One of the most enduring and beloved rockabilly artists of the '50s, Curtis Gordon has never gotten the recognition he deserves as a true crossover artist between country, Western swing, and rockabilly. A devotee of both Ernest Tubb and Bob Wills as a boy, it's possible to hear echoes of Tubb's "Walkin' the Floor Over You" in his best sides, including "Play the Music Louder," "Caffeine and Nicotine," and "Baby, Please Come Home," indeed, the steel player in his '50s band, Freddie Calhoun, played for all the world like Tubb's steel guitarist Jerry Byrd. Gordon grew up listening to Tubb and Wills on the radio, as well as old records by Jimmie Rodgers and quickly developed his own aspirations as a singer, winning a local radio talent show. He left school as a teenager to front a band -- whose membership included a young Jimmy Bryant, then a fiddle-player using the moniker Ivy J. Bryant -- until his parents insisted he give it up. Being stuck in school didn't dampen Gordon's enthusiasm for music or a performing career, however, and he continued working with a Gulfport, MS, outfit called Pee Wee Mills & the Twilight Cowboys. At the age of 21, he put together his own Western swing band and worked the area around the Georgia-Florida border. The band was good enough to earn a living of sorts, and in June of 1952, they entered a contest in Atlanta and ended up catching the ear of a local RCA Victor executive, who brought them to the attention of Steve Sholes, the head of A&R for the label's country division. They were signed that summer and had their first recording session in the fall of 1952, which focused principally on ballads. By 1953, however, Gordon was recording a few swinging, harder numbers such as "Rompin' & Stompin'," interspersed between the ballads and novelty tunes. His sound was a unique amalgam of styles like honky tonk and Western swing -- equal parts Hank Thompson and Ernest Tubb -- all grafted to a freer, looser, more vibrant singing style, a decade more youthful than Tubb's style. Gordon got steady work touring the Grand Ole Opry, playing support to Ernest Tubb or Hank Snow, and he was making a living, if not setting the world on fire. His RCA sides sold just well enough to keep him with the label for two full years, generating new records every few months, but music was changing around Gordon and Sholes faster than either could keep up with it, and none of his country-style singles generated enough interest or sales to chart. Gordon's potential seemed solid enough, however, that immediately upon parting company with RCA Victor, he was signed up by Mercury Records. Gordon's Mercury recordings were very different from his RCA sides, principally because the label let him cut a large number of originals, and because his Mercury contract coincided with rock & roll's rise to national prominence -- the latter event was heralded, ironically enough, by a subsequent Steve Sholes signing to RCA, one Elvis Presley, with whom Gordon had shared the bill several times while playing shows in the south during 1954 and 1955. Gordon's March 1956 sessions showed just how much the excitement surrounding Presley in the South, even before he'd broken nationally, had opened the way for him. Those recording dates, and the ones that followed in December of that year and October of 1957, showed Gordon plunging into the new music with total abandon and astonishing results. His country ballads were good enough, well-written, and performed with passion, and in another reality he might've been a serious rival to Lefty Frizzell. But when he turned to what they used to call "rhythm numbers," Gordon was spellbinding -- his youthful, exciting and engaging singing style, and the tightness of his band's playing all combined to generate brilliant records that seemed to straddle the gap between rock & roll, Western swing, and country music, without treading on the essentials of any of them. He should have been huge, appealing across generational lines to country listeners and their children and to the Ernest Tubb crowd, and to the kids listening to Elvis Presley and Carl Perkins.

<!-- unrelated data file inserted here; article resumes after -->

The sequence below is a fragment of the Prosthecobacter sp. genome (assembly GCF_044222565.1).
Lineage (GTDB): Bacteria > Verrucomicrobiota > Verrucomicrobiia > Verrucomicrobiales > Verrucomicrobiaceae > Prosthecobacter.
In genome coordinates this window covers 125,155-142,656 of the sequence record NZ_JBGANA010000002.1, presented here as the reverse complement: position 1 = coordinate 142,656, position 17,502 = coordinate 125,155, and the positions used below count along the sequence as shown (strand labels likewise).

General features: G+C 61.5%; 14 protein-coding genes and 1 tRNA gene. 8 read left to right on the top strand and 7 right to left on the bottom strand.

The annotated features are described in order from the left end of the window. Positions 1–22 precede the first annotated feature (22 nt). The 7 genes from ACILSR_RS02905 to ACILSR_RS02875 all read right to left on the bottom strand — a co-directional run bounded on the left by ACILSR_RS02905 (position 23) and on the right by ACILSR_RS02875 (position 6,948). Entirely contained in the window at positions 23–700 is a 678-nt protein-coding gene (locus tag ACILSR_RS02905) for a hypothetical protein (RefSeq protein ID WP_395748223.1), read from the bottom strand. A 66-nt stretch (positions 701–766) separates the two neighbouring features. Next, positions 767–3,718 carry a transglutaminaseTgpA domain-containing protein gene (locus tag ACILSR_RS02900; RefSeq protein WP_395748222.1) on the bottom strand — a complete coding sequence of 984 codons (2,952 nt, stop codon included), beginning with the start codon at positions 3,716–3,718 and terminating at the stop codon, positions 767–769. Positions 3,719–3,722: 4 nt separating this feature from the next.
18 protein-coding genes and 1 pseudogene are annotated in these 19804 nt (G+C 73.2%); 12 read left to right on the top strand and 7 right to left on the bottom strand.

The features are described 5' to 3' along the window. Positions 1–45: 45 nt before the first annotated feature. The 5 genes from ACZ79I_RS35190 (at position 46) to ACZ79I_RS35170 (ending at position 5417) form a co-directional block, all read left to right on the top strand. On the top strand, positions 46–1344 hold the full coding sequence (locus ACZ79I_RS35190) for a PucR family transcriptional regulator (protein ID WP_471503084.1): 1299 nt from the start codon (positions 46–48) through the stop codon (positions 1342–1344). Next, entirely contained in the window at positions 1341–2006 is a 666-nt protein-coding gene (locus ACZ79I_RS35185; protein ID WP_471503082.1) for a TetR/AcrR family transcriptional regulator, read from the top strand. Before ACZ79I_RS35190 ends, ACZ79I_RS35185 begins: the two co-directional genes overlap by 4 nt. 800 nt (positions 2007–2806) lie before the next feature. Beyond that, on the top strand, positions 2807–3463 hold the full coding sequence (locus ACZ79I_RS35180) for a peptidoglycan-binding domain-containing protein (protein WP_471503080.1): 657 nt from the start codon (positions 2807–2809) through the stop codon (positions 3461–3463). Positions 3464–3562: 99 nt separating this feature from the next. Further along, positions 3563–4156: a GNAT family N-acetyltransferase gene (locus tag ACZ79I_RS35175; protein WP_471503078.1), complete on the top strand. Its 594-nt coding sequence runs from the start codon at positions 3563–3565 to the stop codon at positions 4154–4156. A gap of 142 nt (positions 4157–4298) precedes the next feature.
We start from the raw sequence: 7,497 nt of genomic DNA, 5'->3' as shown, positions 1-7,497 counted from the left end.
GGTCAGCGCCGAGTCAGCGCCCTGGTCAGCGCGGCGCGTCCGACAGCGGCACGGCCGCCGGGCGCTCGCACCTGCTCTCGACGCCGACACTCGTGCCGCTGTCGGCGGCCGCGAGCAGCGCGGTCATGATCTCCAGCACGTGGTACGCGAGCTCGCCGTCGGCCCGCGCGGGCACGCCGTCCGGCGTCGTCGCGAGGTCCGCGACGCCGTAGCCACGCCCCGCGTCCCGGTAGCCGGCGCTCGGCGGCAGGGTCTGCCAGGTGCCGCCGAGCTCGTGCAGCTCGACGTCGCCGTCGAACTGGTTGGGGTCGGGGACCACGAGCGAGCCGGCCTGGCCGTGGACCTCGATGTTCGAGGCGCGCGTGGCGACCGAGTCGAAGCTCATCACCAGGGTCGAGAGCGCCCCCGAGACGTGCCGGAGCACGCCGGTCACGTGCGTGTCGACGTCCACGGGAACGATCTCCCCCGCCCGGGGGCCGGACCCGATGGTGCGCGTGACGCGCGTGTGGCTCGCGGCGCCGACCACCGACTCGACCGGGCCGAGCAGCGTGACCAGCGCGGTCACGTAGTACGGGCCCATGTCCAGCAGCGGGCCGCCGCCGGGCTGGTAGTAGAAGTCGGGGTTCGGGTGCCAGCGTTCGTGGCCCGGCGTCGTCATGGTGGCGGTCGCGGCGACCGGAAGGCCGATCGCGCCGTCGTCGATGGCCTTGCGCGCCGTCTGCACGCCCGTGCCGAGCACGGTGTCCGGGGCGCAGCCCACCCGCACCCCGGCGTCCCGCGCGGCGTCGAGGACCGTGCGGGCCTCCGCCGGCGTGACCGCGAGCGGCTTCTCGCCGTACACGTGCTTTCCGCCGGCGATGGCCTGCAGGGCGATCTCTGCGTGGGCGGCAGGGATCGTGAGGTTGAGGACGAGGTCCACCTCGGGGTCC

Alas, he never charted a record, despite a lot of tries working with producer Pappy Daily and some of the best session musicians in the business working behind him and his band. A stint in the Army (during which he crossed paths with a young would-be singer/songwriter named Roger Miller, whom he later helped get a contract) probably didn't help, but more broadly, Gordon never managed to be in the right place with the right record at the right moment. Gordon made a decent living playing locally in Mobile, where he had a solid and very loyal audience and where he also owned a very popular club. He also toured occasionally around the Southern and border states. His last long-term recording contract was with Dollie Records in the late '50s, but he never stopped performing and he made a good living, even if he didn't get rich doing it. Gordon saw some of his songs do well, particularly "I've Aged Twenty Years in Five," which was recorded by George Jones. He was concentrating mainly on running his successful dance club in Georgia, but resumed performing in the '80s largely as a result of his discovery of new demand out of Europe for his classic songs, where rockabilly music had acquired a large and fiercely devoted audience. He remains a revered figure in rockabilly as one of its great elder statesmen, and his music still appeals just as easily to fans of honky tonk and Western swing. ~ Bruce Eder